The fact of the matter is that it simply doesn't work because of greed. Those at the top take advantage of others far more than the Howard Roarks are able to make this world a better place.

The only way to get more Howard Roarks in this world is by cultivating them in a fair and balanced environment in the form of schooling, safety, proper nutrition and health care. Anything short of this breeds more of the opposite.

If you are interested in a psychological look at human development in relation to what Ayn Rand talks about, read Moral Politics by George Lakoff. I know what you are talking about is more libertarianism, but you could learn a great deal about how we form images of these issues.

From a more practical standpoint as someone posted earlier, part of the reason we are on top as a nation is by the education of the GI Bill. That, and the influx of well educated immigrants. (also doesn't hurt that our main competition after the war was blown up)

I think what we see as one of the main problems in our society is the lack of education of many of the youth in America. Comparatively, we are falling far behind. This does not bode well for us in the backdrop of globalization...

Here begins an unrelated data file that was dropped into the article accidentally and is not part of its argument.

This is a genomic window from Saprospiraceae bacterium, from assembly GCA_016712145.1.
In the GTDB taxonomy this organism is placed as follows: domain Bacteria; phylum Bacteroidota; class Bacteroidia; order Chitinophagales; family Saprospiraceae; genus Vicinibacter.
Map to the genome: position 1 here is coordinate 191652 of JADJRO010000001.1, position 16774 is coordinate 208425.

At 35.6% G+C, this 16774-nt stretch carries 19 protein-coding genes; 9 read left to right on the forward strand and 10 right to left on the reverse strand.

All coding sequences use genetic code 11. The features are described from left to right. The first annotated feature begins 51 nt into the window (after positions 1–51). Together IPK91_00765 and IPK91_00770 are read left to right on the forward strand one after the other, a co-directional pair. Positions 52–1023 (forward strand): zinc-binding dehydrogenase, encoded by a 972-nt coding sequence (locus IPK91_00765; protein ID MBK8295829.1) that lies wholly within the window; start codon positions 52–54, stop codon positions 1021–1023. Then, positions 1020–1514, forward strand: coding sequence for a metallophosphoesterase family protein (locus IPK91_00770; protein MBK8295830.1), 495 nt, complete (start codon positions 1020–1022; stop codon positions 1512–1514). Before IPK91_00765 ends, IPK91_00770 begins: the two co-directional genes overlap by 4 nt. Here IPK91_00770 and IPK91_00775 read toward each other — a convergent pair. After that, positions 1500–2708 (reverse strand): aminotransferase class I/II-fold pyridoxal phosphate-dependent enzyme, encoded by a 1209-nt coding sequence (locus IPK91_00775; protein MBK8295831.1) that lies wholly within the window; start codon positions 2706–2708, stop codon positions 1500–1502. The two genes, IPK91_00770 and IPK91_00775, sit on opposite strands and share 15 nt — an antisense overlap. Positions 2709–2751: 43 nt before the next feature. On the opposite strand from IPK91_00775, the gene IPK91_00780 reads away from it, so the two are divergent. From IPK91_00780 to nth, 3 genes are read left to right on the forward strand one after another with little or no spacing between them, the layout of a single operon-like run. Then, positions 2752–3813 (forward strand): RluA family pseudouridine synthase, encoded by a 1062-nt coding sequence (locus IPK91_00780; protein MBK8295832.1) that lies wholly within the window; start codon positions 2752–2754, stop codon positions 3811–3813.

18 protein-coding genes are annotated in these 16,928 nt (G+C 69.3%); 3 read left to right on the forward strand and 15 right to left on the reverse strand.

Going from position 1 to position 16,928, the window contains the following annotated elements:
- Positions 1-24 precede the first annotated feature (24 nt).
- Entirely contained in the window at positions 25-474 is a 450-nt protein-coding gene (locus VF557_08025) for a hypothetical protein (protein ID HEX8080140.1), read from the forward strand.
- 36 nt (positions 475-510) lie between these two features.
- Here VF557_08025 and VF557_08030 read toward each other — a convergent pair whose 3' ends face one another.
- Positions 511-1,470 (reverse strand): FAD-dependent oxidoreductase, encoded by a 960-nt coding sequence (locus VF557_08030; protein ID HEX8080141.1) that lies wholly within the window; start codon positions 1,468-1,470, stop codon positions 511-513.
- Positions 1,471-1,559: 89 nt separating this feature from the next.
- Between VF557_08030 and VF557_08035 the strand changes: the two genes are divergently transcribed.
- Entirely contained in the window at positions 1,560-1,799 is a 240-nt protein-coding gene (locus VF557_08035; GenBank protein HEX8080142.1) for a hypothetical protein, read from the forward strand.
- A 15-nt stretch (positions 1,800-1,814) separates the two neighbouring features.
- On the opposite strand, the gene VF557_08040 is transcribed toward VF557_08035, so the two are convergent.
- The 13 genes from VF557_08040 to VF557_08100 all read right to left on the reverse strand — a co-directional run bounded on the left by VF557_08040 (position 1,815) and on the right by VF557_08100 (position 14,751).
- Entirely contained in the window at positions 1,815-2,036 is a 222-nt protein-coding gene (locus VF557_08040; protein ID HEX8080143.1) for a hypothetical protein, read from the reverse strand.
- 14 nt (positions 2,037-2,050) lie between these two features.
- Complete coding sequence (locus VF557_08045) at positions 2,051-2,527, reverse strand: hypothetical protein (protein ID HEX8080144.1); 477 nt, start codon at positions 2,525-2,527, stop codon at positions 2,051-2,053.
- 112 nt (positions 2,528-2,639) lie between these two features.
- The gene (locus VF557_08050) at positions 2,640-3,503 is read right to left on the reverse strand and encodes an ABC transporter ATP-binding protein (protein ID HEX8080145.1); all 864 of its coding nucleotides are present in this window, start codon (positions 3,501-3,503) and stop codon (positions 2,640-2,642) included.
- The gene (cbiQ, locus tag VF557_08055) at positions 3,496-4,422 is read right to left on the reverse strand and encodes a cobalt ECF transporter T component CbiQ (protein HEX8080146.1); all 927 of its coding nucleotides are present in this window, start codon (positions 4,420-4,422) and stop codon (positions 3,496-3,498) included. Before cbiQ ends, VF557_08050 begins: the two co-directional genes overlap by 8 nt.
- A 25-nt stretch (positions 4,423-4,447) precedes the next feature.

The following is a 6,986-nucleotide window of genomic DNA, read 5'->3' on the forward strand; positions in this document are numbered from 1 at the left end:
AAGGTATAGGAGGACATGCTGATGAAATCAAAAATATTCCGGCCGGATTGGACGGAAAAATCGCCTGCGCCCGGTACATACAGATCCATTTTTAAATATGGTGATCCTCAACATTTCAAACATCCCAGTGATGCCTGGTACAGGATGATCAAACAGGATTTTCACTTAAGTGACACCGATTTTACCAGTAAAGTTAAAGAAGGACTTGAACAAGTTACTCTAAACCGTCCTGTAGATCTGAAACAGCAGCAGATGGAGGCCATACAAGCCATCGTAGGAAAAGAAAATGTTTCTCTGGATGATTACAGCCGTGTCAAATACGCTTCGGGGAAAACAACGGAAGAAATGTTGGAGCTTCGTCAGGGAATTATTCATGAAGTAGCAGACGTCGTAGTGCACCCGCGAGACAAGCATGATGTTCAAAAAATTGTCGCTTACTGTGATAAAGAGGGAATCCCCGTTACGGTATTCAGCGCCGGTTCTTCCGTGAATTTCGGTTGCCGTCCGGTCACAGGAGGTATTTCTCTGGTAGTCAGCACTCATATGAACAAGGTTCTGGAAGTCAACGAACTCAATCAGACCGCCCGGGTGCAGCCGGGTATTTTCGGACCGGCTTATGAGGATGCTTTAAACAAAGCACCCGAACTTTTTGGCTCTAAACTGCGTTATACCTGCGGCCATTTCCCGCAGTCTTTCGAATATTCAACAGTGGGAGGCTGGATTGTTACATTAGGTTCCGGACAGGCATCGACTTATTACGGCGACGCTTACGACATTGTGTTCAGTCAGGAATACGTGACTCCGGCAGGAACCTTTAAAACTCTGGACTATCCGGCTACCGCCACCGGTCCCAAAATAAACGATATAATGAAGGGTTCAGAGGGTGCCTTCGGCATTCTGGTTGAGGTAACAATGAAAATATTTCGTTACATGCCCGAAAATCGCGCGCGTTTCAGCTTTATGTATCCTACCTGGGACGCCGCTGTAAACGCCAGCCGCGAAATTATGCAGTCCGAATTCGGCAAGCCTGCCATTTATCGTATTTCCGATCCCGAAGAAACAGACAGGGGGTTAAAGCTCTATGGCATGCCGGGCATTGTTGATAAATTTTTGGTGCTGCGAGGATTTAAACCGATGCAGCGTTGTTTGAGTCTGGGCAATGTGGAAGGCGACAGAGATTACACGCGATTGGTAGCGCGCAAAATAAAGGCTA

Anonymous said...
This comment has been removed by a blog administrator.
Brian from Houston said...

An educated population is more likely to get higher paying jobs, therefore increasing the tax revenue base and spurring economic growth. This is one of the reasons why it is a great idea for government to get involved and subsidize college tuition costs. Yes, after you graduate college you will still probably need two to three jobs (permanent income earning opportunities) for a while until your main job pays what you need to survive, or you get married and combine incomes to the point where you can actually afford to live. But that is how it works, and it happens to everyone in the beginning of their career.

Wouldn't you rather have government help pay for your college, rather than not being able to afford it all together and be financially doomed for the rest of your life?

Anonymous said...

I come from a country in which I didn't pay a single buck for education, Argentina. And now I'm working on a highly paid job as software engineer, thanks to that education.

If it were not for that education, I would have never had the opportunities I had in life.

So, not helping poor people (even if they don't qualify to scolarships) to go to college is another form of discrimination in the name of capitalism.

Personally, I'm happy with USA doing this, just because it opens up opportunities for people around the globe to share the wealthiness of this country.

Way to go, America!

Stefano said...

Anya brings the levity of "Sex & the City" into a fundamental problem of Western society.